These kinds of informal settings, I think, also make performers more comfortable, especially when they’re on tour by themselves, as it allows them to reach out to people. When I was at a Classical Revolution event in San Francisco, a young lady came up and asked if she could play, so she joined us. There were no rules, just good music, and she was fantastic. It turned out that she was the principal violist in the Berlin Philharmonic.
We are simply trying to find new, interesting, and unique ways to share the love and excitement and incredible qualities of classical music. The motivation is simple: the love of music and the desire to share it with the world.
What projects or upcoming events are you currently working on?
Currently, I am working on getting together with art galleries and curators and working with them to organize joint events of music and art. All the arts are amazing—dance, music, visual—and not that different from one another, and I would like to try and find more ways to crisscross all of these art forms. In addition, I am working with some Classical Revolution colleagues from North America and Europe on a small East Coast tour in the new year, and finding ways to help network with other small ensemble tours as well, ones that don’t have the funding or the draw (yet!) to entice big chamber concert series and presenters.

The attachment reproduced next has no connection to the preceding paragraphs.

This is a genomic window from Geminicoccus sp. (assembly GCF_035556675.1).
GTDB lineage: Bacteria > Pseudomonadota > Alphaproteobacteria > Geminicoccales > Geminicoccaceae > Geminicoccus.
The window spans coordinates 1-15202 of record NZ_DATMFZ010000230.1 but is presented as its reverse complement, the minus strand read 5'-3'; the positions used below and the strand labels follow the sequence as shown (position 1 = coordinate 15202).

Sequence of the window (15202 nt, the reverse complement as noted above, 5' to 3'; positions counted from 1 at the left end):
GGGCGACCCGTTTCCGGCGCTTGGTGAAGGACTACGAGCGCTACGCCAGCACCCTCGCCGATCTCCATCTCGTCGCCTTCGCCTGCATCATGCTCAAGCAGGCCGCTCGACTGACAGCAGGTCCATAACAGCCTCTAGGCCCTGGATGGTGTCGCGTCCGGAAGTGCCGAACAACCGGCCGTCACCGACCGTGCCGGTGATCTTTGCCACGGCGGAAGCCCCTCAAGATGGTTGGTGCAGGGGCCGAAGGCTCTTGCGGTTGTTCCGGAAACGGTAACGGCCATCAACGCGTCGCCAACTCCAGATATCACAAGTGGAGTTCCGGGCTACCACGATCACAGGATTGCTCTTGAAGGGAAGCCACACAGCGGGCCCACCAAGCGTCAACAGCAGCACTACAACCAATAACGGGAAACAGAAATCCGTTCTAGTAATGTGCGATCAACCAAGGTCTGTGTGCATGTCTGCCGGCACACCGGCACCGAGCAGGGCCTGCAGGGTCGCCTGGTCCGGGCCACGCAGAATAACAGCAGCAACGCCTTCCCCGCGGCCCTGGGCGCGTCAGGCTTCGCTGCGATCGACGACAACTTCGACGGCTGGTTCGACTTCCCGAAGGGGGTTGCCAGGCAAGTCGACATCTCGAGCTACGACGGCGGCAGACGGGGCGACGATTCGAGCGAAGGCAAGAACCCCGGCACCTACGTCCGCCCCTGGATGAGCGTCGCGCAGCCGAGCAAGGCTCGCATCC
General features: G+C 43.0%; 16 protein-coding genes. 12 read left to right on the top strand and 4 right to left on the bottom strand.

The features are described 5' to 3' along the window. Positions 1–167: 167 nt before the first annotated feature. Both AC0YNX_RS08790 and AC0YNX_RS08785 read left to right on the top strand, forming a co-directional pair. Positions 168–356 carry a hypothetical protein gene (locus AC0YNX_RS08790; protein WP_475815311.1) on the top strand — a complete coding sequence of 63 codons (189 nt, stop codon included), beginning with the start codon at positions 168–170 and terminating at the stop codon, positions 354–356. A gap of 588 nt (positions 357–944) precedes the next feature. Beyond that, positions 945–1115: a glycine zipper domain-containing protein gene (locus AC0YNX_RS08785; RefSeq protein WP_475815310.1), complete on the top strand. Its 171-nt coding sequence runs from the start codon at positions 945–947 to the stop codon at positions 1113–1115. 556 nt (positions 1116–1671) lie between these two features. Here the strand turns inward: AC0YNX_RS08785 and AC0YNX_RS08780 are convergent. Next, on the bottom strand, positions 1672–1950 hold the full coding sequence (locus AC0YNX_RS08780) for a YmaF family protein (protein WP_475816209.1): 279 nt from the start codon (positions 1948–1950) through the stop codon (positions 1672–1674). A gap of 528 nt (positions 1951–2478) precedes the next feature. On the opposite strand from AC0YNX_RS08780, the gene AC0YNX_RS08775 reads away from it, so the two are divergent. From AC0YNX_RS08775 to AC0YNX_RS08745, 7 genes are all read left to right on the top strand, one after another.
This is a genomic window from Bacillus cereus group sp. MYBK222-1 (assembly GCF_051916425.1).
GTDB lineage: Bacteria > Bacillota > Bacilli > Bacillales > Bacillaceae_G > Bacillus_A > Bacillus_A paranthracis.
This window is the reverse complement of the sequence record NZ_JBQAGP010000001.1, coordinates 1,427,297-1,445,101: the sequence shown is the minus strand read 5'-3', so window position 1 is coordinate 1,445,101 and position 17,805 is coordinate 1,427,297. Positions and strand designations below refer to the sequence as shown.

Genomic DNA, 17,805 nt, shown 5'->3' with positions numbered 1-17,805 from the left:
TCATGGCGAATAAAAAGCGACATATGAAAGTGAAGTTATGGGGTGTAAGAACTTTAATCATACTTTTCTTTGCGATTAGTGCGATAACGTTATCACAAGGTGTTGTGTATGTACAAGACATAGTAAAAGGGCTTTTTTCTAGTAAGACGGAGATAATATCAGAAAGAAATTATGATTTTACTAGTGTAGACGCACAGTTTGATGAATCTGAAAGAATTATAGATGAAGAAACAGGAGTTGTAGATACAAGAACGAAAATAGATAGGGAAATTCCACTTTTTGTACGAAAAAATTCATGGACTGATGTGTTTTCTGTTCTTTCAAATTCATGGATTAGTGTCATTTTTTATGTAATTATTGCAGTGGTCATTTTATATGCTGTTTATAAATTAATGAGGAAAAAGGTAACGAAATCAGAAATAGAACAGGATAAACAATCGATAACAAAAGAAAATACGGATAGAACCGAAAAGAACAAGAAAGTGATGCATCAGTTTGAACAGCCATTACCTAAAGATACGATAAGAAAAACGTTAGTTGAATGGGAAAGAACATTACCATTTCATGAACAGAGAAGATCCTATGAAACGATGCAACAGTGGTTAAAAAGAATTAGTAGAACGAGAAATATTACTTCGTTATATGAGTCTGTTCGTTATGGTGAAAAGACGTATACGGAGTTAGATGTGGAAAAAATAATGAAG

I am also in an indie band called the Wooden Sky; part of a concert series in Toronto called the Academy concert series; in a baroque ensemble based in San Francisco called Passamezzo Moderno; playing with a chamber orchestra in New York called the Knights; often on stage with Tafelmusik; and an occasional guest director and concertmaster with baroque ensembles and chamber orchestras in Europe and North America. I’m just trying to play all the time!
Being on the road so much for the last few years has been exciting—developing networks of musicians that might want to play or perform or jam together is really exciting. Plus, collaborations lead to more audiences and more creativity: you get different sets of ideas and different crowds to draw from.